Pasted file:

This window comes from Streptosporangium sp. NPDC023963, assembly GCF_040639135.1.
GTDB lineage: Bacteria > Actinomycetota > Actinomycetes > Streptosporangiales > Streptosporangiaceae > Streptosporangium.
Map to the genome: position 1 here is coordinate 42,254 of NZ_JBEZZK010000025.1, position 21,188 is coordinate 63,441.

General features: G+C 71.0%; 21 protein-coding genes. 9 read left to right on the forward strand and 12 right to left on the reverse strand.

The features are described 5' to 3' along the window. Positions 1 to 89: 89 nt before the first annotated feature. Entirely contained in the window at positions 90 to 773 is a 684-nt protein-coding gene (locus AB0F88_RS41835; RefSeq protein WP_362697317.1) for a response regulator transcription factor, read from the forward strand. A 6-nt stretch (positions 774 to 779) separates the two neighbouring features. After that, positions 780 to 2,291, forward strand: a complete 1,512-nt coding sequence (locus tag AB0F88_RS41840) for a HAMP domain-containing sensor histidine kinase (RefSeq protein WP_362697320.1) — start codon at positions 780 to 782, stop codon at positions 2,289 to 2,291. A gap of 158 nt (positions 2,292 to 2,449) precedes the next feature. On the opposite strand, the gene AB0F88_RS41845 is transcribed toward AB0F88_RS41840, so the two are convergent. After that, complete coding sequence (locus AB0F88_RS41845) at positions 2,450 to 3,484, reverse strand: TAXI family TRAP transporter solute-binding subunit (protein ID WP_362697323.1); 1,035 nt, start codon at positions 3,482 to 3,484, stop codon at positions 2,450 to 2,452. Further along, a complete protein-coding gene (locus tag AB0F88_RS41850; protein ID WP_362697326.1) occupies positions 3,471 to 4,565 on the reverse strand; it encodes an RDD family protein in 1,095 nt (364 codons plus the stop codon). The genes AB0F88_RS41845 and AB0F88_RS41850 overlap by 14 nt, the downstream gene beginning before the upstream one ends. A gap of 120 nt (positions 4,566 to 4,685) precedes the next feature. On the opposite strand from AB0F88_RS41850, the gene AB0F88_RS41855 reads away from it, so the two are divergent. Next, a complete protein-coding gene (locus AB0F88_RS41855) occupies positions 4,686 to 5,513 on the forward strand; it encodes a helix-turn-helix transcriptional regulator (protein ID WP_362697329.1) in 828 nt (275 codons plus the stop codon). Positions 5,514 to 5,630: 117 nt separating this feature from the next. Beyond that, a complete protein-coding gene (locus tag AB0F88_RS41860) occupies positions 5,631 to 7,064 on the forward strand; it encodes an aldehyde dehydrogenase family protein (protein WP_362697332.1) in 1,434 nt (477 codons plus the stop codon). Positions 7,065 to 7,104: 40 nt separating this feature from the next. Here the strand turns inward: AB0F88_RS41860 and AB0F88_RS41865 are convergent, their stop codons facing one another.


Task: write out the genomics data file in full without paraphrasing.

This window comes from Streptosporangium sp. NPDC023963, assembly GCF_040639135.1.
GTDB lineage: Bacteria > Actinomycetota > Actinomycetes > Streptosporangiales > Streptosporangiaceae > Streptosporangium.
Map to the genome: position 1 here is coordinate 42,254 of NZ_JBEZZK010000025.1, position 21,188 is coordinate 63,441.

General features: G+C 71.0%; 21 protein-coding genes. 9 read left to right on the forward strand and 12 right to left on the reverse strand.

The features are described 5' to 3' along the window. Positions 1 to 89: 89 nt before the first annotated feature. Entirely contained in the window at positions 90 to 773 is a 684-nt protein-coding gene (locus AB0F88_RS41835; RefSeq protein WP_362697317.1) for a response regulator transcription factor, read from the forward strand. A 6-nt stretch (positions 774 to 779) separates the two neighbouring features. After that, positions 780 to 2,291, forward strand: a complete 1,512-nt coding sequence (locus tag AB0F88_RS41840) for a HAMP domain-containing sensor histidine kinase (RefSeq protein WP_362697320.1) — start codon at positions 780 to 782, stop codon at positions 2,289 to 2,291. A gap of 158 nt (positions 2,292 to 2,449) precedes the next feature. On the opposite strand, the gene AB0F88_RS41845 is transcribed toward AB0F88_RS41840, so the two are convergent. After that, complete coding sequence (locus AB0F88_RS41845) at positions 2,450 to 3,484, reverse strand: TAXI family TRAP transporter solute-binding subunit (protein ID WP_362697323.1); 1,035 nt, start codon at positions 3,482 to 3,484, stop codon at positions 2,450 to 2,452. Further along, a complete protein-coding gene (locus tag AB0F88_RS41850; protein ID WP_362697326.1) occupies positions 3,471 to 4,565 on the reverse strand; it encodes an RDD family protein in 1,095 nt (364 codons plus the stop codon). The genes AB0F88_RS41845 and AB0F88_RS41850 overlap by 14 nt, the downstream gene beginning before the upstream one ends. A gap of 120 nt (positions 4,566 to 4,685) precedes the next feature. On the opposite strand from AB0F88_RS41850, the gene AB0F88_RS41855 reads away from it, so the two are divergent. Next, a complete protein-coding gene (locus AB0F88_RS41855) occupies positions 4,686 to 5,513 on the forward strand; it encodes a helix-turn-helix transcriptional regulator (protein ID WP_362697329.1) in 828 nt (275 codons plus the stop codon). Positions 5,514 to 5,630: 117 nt separating this feature from the next. Beyond that, a complete protein-coding gene (locus tag AB0F88_RS41860) occupies positions 5,631 to 7,064 on the forward strand; it encodes an aldehyde dehydrogenase family protein (protein WP_362697332.1) in 1,434 nt (477 codons plus the stop codon). Positions 7,065 to 7,104: 40 nt separating this feature from the next. Here the strand turns inward: AB0F88_RS41860 and AB0F88_RS41865 are convergent, their stop codons facing one another.